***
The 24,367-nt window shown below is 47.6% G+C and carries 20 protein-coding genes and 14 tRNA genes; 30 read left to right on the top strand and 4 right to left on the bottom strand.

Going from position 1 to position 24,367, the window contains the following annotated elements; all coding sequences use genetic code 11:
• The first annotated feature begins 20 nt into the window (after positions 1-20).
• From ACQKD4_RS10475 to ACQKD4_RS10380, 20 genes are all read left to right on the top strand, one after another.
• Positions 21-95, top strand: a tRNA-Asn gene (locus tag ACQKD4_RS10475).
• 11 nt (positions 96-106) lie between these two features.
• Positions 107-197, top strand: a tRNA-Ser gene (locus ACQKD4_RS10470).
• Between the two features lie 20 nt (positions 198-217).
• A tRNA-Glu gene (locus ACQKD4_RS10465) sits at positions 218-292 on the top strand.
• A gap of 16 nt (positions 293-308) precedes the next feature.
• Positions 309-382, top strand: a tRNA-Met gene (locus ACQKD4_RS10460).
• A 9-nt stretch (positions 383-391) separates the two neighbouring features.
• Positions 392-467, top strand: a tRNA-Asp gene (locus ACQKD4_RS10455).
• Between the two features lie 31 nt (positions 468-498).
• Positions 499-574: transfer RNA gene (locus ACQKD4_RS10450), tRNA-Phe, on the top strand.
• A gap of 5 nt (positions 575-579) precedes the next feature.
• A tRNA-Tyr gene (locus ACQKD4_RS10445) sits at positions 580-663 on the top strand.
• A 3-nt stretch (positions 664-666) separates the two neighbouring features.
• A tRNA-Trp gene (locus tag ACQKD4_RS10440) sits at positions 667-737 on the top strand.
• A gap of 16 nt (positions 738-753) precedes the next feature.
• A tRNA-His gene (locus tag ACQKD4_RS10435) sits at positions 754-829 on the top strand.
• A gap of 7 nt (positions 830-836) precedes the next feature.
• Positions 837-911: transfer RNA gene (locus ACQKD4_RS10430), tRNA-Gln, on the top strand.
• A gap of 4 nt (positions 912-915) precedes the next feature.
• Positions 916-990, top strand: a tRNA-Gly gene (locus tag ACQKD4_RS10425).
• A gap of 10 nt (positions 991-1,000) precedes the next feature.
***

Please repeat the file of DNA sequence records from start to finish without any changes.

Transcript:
The 24,367-nt window shown below is 47.6% G+C and carries 20 protein-coding genes and 14 tRNA genes; 30 read left to right on the top strand and 4 right to left on the bottom strand.

Going from position 1 to position 24,367, the window contains the following annotated elements; all coding sequences use genetic code 11:
• The first annotated feature begins 20 nt into the window (after positions 1-20).
• From ACQKD4_RS10475 to ACQKD4_RS10380, 20 genes are all read left to right on the top strand, one after another.
• Positions 21-95, top strand: a tRNA-Asn gene (locus tag ACQKD4_RS10475).
• 11 nt (positions 96-106) lie between these two features.
• Positions 107-197, top strand: a tRNA-Ser gene (locus ACQKD4_RS10470).
• Between the two features lie 20 nt (positions 198-217).
• A tRNA-Glu gene (locus ACQKD4_RS10465) sits at positions 218-292 on the top strand.
• A gap of 16 nt (positions 293-308) precedes the next feature.
• Positions 309-382, top strand: a tRNA-Met gene (locus ACQKD4_RS10460).
• A 9-nt stretch (positions 383-391) separates the two neighbouring features.
• Positions 392-467, top strand: a tRNA-Asp gene (locus ACQKD4_RS10455).
• Between the two features lie 31 nt (positions 468-498).
• Positions 499-574: transfer RNA gene (locus ACQKD4_RS10450), tRNA-Phe, on the top strand.
• A gap of 5 nt (positions 575-579) precedes the next feature.
• A tRNA-Tyr gene (locus ACQKD4_RS10445) sits at positions 580-663 on the top strand.
• A 3-nt stretch (positions 664-666) separates the two neighbouring features.
• A tRNA-Trp gene (locus tag ACQKD4_RS10440) sits at positions 667-737 on the top strand.
• A gap of 16 nt (positions 738-753) precedes the next feature.
• A tRNA-His gene (locus tag ACQKD4_RS10435) sits at positions 754-829 on the top strand.
• A gap of 7 nt (positions 830-836) precedes the next feature.
• Positions 837-911: transfer RNA gene (locus ACQKD4_RS10430), tRNA-Gln, on the top strand.
• A gap of 4 nt (positions 912-915) precedes the next feature.
• Positions 916-990, top strand: a tRNA-Gly gene (locus tag ACQKD4_RS10425).
• A gap of 10 nt (positions 991-1,000) precedes the next feature.